Interview with Londji team
Why did you choose the name Londji? Which is the relationship between toys and a fishermen village in Cameroon?
Two things happened at the same time: we needed a name and we are deeply in love with Africa. We also loved the sonority and the happiness one can feel in this little village. We started the company short after we had visited Londji, so most probably the name of the company is due to the nice feelings we enjoy remembering.
Londji brings back forgotten toys. The game of the goose, the game of dressing up paper dolls, the kaleidoscope, the spinning tops...Why this choise against the tide?
I don’t think we go against the tide. The toys we played with, the same toys our parents and grandparents played with, and our children are playing with now do have a ludic and pedagogical efficiency proven for a number of generations. There has been a sort of natural selection and we have now the best of each time. We just want to give them back the dignity they deserve.
The Goose Game, the Domino, or the Spinning Tops are games played since times immemorial, and which will be played for many more years. We love taking these games, which have an unquestionable value, and re-visit them, look at them from a different angle; and, being respectful and with admiration, give them a new dress. We often talk about paying homage to toys from different times. Sometimes the dress may differ quite a bit from the original; we like to go a bit further and experiment, as we did with the Piggy Bank or the Box Family (a tribute to the Russian dolls).
Box Family, ispirato alla Matrioska russa
Have today’s kids enough time and concentration to be enchanted by the kaleidoscope and teleidoscope?
Kids have the capacity of being fascinated with many things, they are discovering the world and this is in itself a fascinating adventure. A six years old kid of today and a six year old kid of 30 or 50 years ago are essentially the same. And the fascination they feel today the first time they look through a Teleidoscope is the same we felt 30 years ago. These are non-temporal toys.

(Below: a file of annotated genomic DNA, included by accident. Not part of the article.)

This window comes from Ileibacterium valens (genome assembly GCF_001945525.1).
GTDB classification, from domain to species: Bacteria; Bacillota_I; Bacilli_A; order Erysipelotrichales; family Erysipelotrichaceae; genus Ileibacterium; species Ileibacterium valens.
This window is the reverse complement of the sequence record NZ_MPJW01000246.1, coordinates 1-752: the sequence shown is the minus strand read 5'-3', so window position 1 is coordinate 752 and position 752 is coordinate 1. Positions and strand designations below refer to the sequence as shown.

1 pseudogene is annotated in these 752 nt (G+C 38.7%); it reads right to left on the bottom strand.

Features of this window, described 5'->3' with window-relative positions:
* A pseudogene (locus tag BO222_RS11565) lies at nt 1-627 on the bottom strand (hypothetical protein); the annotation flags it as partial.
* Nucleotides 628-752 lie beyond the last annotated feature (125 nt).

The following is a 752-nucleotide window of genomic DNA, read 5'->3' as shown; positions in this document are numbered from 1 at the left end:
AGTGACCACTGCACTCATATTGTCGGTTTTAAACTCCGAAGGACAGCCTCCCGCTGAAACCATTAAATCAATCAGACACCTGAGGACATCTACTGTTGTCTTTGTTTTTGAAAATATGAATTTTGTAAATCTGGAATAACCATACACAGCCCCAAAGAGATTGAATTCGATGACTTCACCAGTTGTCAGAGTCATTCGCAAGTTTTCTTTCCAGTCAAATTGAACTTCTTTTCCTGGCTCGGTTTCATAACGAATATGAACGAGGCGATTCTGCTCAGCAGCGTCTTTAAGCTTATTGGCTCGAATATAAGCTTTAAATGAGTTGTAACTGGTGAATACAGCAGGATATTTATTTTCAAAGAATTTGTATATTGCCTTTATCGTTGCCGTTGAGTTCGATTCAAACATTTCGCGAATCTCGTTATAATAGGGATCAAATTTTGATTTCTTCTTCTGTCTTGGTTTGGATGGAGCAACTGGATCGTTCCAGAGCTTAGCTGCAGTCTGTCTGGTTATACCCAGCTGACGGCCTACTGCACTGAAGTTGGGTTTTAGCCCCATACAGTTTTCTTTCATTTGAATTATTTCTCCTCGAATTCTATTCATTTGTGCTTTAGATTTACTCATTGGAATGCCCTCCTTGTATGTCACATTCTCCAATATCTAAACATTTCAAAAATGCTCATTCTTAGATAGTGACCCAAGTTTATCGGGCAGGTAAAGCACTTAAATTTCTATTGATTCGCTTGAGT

Furthermore, we believe in the concept of sharing the game. In fact we talk about kids of 103 years old, and thus anyone is welcome to bring back its kid-soul and play with no limits. It is nice when parents or grandparents share some time playing with the little-ones, and discover that they can have fun together, playing with toys created a long time ago like spinning tops or kaleidoscopes.
When a kid gets involved in a classical game with grown up kid, he does not question if that game was invented yesterday or 300 years ago. They have fun together, so fair enough!
Londji’s toys pays a lot of attention to graphic design and illustration. Even the chromatic palettes from Edward Hopper’s paintings? How is important for you the aesthetic education of kids?
We keep saying that Children are our future, and we would like to do our bit with careful aesthetics in the toys world. Many values are provided to the kid’s educations by toys and games like patience, observation, logics... and many others. We believe the artistic and aesthetical side of the kid can and should be stimulated by toys and games.
Hopper Spinning Tops, chromatic palettes from Edward Hopper’s paintings
What are your plans for tomorrow’s kids?
Londji is based on interpreting classical toys and this is the way we shall follow the next few years, from our own point of view and with this little bit of innovative attitude.
Right now we are developing our range of puzzles and didactic games in cardboard. We love out toys to be didactic as well as playful.
In the next few years we are planning to launch a new range of toys made of wood. This would be our homage to the pioneers who did toys that lasted through the time.
Paper Family, paper dolls to be dressed up
Le petit theatre